Faced by an onslaught of compact mirrorless cameras, the designers at Ricoh went back to the drawing board to see how they could pare down a DSLR, keeping size to an absolute minimum without dispensing with any of its features -- and especially not that all-important optical viewfinder. The result is the Pentax KP, an SLR camera which debuts a clever new interchangeable grip system that allows you to tailor its ergonomics to your own hands and chosen lens. Affordably priced at just under the magic thousand dollar mark, the Pentax KP might be pretty compact, but it nevertheless still packs in the features.
Perhaps most importantly of all, image quality is good. There's also a swift phase-detection autofocus system, a tilting LCD monitor and a sensor-shift stabilization system with all the usual Pentax wizardry, not only fighting blur from camera shake but also doubling as an automatic horizon leveler, an on-demand low-pass filter and even as a tool with which to enhance the finer details when shooting static scenes. Really, all we'd like to see added into the mix are a touch-screen and a more capable movie mode. But if you're not a movie shooter, prefer to work through the viewfinder, and aren't already tied into a rival system, it's hard to argue against the affordable, compact and yet feature-rich Pentax KP!
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We've long been big fans of Sony's RX10-series cameras, and there's no question about it, the Sony RX10 IV is our new favorite! The RX10 line was the first to pair a relatively large 1-inch-type sensor with a far-reaching zoom lens for a one-size-fits-all camera that gives great image quality and boatloads of zoom in a relatively compact, DSLR-like body. And now, the next-gen RX10 IV brings unprecedented performance in a similarly-portable, comfortable and versatile package.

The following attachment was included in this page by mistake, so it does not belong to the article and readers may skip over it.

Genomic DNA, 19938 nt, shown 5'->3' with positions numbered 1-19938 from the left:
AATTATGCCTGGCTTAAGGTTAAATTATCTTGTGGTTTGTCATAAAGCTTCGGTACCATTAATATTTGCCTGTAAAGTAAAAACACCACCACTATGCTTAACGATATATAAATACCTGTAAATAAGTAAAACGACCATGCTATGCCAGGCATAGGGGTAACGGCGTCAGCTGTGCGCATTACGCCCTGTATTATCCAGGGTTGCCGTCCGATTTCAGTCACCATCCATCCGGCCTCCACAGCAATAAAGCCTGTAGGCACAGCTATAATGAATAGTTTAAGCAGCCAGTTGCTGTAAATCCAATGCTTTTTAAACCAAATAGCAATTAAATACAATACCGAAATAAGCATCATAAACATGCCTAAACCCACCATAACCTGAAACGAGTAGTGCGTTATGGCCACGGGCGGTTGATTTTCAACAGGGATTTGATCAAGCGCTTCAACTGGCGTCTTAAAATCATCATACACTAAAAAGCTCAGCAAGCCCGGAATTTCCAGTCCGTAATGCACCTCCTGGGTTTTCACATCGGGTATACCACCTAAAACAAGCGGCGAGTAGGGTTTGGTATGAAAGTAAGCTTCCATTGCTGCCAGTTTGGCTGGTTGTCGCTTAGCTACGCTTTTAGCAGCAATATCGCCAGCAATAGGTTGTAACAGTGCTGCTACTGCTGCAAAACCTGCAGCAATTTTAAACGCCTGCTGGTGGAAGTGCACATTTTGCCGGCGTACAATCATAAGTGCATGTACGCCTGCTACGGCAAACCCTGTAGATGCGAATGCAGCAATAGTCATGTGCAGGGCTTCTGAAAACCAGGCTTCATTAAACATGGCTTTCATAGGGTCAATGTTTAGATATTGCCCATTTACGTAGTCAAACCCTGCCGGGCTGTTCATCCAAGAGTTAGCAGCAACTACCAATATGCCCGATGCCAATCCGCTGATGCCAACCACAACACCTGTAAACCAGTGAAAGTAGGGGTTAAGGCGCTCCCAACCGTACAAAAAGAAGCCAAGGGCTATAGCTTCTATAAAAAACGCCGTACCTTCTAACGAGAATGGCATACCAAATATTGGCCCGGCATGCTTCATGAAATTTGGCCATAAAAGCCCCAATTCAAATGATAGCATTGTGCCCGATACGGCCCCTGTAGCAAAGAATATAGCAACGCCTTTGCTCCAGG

Although it sports a versatile 25x optical zoom lens and a 20.1-megapixel sensor, this year's Sony RX10 IV is barely any larger than a typical consumer DSLR with a much shorter kit zoom lens mounted. Yet it offers wide-angle through telephoto coverage that would require a bag full of interchangeable lenses to match with an interchangeable-lens camera. And its performance almost defies belief: You can shoot 24 full-resolution frames per second with a buffer depth in the hundreds of frames, and its autofocus system is no slouch either, with an impressive array of 315 phase detection AF points covering most of the image frame.
And it's not just a capable still camera, either. The Sony RX10 IV makes for a well-equipped video shooter as well, capable of recording extremely high-quality 4K footage in-camera, not to mention some really fun slow-mo capabilities, too. And thanks to its proxy mode, which will simultaneously record 4K and Full HD footage of the same scene, you can use the lower-res footage to make light work of editing, only swapping in the much higher-resolution 4K content when it comes time to render your final cut.
Really, the only flies in the ointment here are a very steep pricetag by fixed-lens camera standards, and the lack of support for high-speed UHS-II memory cards, which could have significantly reduced buffer write times. But with buffer depths well above 100 frames regardless of file format, you shouldn't often find yourself waiting on the buffer to clear. And as for the price, well... the Sony RX10 IV is pretty much unrivaled as the market stands right now, and will let you shoot photos that its more laggardly rivals would have missed. You get what you pay for and then some, and until a true rival comes along, we can't blame Sony for wanting a decent return on its investment!